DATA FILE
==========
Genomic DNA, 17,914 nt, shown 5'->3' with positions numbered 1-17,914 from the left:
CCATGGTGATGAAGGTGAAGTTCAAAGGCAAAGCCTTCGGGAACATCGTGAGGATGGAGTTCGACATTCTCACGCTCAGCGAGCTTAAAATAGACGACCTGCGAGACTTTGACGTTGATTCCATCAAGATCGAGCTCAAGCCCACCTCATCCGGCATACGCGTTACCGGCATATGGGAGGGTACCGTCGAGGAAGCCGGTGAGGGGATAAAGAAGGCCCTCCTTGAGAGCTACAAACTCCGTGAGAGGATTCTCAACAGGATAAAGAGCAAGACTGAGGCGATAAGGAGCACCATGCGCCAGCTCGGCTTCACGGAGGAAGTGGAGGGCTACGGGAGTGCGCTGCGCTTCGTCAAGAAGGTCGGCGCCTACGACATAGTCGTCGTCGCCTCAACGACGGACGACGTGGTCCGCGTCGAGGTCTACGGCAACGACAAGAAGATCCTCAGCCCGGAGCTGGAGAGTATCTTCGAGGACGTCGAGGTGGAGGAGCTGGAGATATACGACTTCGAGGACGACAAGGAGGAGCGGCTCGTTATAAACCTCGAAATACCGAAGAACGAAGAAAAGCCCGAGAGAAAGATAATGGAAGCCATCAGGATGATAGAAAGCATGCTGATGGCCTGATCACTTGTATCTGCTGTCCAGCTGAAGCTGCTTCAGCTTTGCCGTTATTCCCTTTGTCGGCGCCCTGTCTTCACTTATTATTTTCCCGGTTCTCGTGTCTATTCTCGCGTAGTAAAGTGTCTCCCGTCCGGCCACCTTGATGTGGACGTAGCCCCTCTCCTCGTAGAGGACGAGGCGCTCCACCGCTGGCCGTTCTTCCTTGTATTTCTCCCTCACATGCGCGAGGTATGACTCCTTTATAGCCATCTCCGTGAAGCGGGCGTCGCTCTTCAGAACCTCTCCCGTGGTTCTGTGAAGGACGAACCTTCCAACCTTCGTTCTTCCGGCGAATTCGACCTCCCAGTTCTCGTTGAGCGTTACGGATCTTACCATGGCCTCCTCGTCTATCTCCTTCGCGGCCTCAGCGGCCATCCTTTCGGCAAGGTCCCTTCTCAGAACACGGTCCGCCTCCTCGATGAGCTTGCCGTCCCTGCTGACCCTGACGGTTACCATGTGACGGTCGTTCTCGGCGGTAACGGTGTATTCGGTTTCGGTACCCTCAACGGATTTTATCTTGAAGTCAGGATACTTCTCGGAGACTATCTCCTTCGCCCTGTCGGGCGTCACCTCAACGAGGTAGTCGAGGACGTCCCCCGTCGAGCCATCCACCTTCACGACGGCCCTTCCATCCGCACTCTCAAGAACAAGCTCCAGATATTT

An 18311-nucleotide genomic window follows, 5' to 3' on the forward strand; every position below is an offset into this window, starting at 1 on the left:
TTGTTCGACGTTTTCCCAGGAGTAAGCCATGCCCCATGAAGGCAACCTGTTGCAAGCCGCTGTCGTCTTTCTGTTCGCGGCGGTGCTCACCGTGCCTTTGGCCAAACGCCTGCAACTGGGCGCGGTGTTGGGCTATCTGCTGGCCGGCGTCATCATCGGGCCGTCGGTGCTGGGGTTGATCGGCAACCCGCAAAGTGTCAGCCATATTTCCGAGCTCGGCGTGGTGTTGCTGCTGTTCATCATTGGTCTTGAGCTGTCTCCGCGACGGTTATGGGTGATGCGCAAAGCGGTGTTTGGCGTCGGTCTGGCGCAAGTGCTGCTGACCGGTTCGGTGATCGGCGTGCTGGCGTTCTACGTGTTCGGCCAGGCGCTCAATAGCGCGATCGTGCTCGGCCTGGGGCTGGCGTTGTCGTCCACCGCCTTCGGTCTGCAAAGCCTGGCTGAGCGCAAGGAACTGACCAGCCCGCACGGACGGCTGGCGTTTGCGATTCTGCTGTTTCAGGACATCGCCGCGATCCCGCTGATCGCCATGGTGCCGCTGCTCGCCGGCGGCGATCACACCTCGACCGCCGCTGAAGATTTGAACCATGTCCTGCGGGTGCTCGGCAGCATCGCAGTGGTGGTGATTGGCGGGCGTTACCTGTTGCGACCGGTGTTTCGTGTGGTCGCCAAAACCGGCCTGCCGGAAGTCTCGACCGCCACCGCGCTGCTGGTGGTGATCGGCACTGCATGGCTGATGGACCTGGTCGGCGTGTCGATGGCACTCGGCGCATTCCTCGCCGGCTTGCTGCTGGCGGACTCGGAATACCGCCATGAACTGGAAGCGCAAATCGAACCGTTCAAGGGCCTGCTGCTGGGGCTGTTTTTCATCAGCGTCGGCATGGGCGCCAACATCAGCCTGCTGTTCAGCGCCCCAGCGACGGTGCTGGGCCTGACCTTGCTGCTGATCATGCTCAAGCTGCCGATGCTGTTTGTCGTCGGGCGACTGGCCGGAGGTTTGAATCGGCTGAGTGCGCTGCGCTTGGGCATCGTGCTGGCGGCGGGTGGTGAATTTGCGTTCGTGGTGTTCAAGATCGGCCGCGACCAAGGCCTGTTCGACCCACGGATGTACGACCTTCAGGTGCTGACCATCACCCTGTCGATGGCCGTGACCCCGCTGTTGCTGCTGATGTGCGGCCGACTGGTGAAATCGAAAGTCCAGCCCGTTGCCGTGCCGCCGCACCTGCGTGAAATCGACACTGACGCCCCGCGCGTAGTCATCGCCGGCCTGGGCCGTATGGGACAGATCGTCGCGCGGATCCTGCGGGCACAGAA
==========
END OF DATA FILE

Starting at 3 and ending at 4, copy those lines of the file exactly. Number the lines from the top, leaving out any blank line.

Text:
An 18311-nucleotide genomic window follows, 5' to 3' on the forward strand; every position below is an offset into this window, starting at 1 on the left:
TTGTTCGACGTTTTCCCAGGAGTAAGCCATGCCCCATGAAGGCAACCTGTTGCAAGCCGCTGTCGTCTTTCTGTTCGCGGCGGTGCTCACCGTGCCTTTGGCCAAACGCCTGCAACTGGGCGCGGTGTTGGGCTATCTGCTGGCCGGCGTCATCATCGGGCCGTCGGTGCTGGGGTTGATCGGCAACCCGCAAAGTGTCAGCCATATTTCCGAGCTCGGCGTGGTGTTGCTGCTGTTCATCATTGGTCTTGAGCTGTCTCCGCGACGGTTATGGGTGATGCGCAAAGCGGTGTTTGGCGTCGGTCTGGCGCAAGTGCTGCTGACCGGTTCGGTGATCGGCGTGCTGGCGTTCTACGTGTTCGGCCAGGCGCTCAATAGCGCGATCGTGCTCGGCCTGGGGCTGGCGTTGTCGTCCACCGCCTTCGGTCTGCAAAGCCTGGCTGAGCGCAAGGAACTGACCAGCCCGCACGGACGGCTGGCGTTTGCGATTCTGCTGTTTCAGGACATCGCCGCGATCCCGCTGATCGCCATGGTGCCGCTGCTCGCCGGCGGCGATCACACCTCGACCGCCGCTGAAGATTTGAACCATGTCCTGCGGGTGCTCGGCAGCATCGCAGTGGTGGTGATTGGCGGGCGTTACCTGTTGCGACCGGTGTTTCGTGTGGTCGCCAAAACCGGCCTGCCGGAAGTCTCGACCGCCACCGCGCTGCTGGTGGTGATCGGCACTGCATGGCTGATGGACCTGGTCGGCGTGTCGATGGCACTCGGCGCATTCCTCGCCGGCTTGCTGCTGGCGGACTCGGAATACCGCCATGAACTGGAAGCGCAAATCGAACCGTTCAAGGGCCTGCTGCTGGGGCTGTTTTTCATCAGCGTCGGCATGGGCGCCAACATCAGCCTGCTGTTCAGCGCCCCAGCGACGGTGCTGGGCCTGACCTTGCTGCTGATCATGCTCAAGCTGCCGATGCTGTTTGTCGTCGGGCGACTGGCCGGAGGTTTGAATCGGCTGAGTGCGCTGCGCTTGGGCATCGTGCTGGCGGCGGGTGGTGAATTTGCGTTCGTGGTGTTCAAGATCGGCCGCGACCAAGGCCTGTTCGACCCACGGATGTACGACCTTCAGGTGCTGACCATCACCCTGTCGATGGCCGTGACCCCGCTGTTGCTGCTGATGTGCGGCCGACTGGTGAAATCGAAAGTCCAGCCCGTTGCCGTGCCGCCGCACCTGCGTGAAATCGACACTGACGCCCCGCGCGTAGTCATCGCCGGCCTGGGCCGTATGGGACAGATCGTCGCGCGGATCCTGCGGGCACAGAA